Arthroscopy is a specialised surgical procedure used quite commonly in humans and now more frequently in dogs and even cats.

Arthroscopy has been used for a long time in horses due to their large joint spaces.

Before arthroscopy became available, the investigation and surgical treatment of joint diseases or injuries was by open surgical technique. Open this involved complete opening up of the joint by making a surgical incision through the skin, muscles, joint capsule and synovial membrane, with closure by many stitches.

The degree of trauma to the joint is significant with arthrotomy. Surprisingly even with arthrotomy the visualisation of all joint compartments was still difficult due to the tight spaces and inaccessible spaces of some joints. Because arthroscopy involves inserting a very small rigid camera (scope) with very bright light emitting from the end, whole joints could be inspected more easily than could be achieved by arthrotomy.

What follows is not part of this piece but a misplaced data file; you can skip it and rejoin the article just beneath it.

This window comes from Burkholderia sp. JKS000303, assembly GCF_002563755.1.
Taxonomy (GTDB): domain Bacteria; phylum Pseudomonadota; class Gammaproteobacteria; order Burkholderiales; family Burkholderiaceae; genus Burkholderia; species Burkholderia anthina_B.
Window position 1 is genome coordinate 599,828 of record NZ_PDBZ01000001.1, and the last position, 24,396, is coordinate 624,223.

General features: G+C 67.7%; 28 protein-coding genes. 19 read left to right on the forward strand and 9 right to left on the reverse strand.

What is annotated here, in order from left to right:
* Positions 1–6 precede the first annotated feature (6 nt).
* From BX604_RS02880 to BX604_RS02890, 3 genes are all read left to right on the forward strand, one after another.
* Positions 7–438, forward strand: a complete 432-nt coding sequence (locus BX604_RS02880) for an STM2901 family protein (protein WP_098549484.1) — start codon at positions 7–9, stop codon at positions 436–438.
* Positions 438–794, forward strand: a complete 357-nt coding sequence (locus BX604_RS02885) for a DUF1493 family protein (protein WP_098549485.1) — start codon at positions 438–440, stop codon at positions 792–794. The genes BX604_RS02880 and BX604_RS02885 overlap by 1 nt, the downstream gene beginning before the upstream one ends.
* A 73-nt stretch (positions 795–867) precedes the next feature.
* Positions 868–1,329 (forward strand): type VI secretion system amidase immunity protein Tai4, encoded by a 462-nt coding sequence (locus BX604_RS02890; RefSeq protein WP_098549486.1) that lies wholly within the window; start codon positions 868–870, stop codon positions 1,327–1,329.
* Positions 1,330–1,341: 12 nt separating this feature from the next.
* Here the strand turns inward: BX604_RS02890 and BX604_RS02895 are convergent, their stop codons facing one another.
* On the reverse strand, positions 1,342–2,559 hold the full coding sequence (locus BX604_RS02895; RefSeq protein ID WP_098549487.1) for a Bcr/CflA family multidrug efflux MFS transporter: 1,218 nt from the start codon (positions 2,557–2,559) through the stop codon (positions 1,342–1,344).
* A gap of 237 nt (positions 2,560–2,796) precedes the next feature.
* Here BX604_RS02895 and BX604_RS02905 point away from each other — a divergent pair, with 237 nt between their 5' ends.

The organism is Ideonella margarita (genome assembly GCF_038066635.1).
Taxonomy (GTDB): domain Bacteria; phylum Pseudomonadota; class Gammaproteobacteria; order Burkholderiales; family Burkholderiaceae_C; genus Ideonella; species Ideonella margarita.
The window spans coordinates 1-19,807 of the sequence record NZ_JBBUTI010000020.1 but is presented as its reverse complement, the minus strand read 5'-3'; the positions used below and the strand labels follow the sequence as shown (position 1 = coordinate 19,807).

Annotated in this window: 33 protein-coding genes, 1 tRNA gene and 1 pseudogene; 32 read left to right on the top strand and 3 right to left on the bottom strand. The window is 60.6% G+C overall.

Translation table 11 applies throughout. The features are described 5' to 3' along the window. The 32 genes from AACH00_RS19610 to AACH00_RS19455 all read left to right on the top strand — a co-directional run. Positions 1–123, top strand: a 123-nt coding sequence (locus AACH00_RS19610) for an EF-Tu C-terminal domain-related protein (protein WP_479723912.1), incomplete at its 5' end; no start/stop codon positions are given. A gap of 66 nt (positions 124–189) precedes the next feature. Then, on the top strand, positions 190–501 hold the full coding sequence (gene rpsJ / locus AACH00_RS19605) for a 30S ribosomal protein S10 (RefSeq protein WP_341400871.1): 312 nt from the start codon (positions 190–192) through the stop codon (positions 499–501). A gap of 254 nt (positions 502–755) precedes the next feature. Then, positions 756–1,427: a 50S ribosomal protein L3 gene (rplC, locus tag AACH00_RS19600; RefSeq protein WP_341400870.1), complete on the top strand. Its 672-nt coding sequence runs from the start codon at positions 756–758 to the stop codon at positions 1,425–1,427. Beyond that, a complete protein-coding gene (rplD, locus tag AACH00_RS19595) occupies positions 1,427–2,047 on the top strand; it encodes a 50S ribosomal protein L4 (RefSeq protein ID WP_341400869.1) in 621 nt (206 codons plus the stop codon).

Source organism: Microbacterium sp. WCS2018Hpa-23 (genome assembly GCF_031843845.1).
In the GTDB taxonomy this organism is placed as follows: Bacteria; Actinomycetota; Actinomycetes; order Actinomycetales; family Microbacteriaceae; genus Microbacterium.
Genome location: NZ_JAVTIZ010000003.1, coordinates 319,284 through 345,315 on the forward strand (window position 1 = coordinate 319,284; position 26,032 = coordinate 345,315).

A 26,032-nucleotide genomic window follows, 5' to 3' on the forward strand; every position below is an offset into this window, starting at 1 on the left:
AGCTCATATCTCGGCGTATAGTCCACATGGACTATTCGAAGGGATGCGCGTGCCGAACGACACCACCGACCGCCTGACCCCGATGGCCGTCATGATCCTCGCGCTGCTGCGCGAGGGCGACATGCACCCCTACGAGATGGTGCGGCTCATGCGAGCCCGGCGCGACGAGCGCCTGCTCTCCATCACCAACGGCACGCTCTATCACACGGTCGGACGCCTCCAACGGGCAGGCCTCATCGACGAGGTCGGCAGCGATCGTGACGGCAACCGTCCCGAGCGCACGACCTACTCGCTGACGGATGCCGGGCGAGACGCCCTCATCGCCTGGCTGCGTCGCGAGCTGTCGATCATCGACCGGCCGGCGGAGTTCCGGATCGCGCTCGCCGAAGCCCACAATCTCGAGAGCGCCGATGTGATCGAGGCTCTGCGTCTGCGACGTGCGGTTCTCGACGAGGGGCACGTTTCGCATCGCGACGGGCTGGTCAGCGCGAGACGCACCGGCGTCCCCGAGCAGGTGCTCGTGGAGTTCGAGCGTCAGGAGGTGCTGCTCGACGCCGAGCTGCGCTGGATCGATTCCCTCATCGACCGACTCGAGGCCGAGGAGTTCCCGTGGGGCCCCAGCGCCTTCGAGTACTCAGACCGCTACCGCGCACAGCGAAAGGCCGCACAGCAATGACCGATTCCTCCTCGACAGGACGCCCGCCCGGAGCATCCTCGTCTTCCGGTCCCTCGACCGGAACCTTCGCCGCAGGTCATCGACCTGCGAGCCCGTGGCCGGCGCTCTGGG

The image is enlarged and put up on a monitor to allow for closer examination. The scope is inserted through a stab incision and only takes one stitch to close up afterwards, so the surgical trauma is minimal. Some instruments could be inserted through other stab incisions to allow for surgical treatment. For example, the shaver which is a motorised cutting tool that can be only 2 mm wide at its tip.

The degree of advancement in human arthroscopic surgery allows for practically all types of operations to be carried out. The commonest joints that have arthroscopy in dogs are the shoulder, elbow, stifle (knee) and the hip. Arthroscopy would be considered the gold standard for diagnostic procedures of the shoulder and elbow and is used to diagnose soft tissue injuries such as biceps tenosynovitis, elbow incongruenty, OCD, and other soft tissue or cartilage pathology.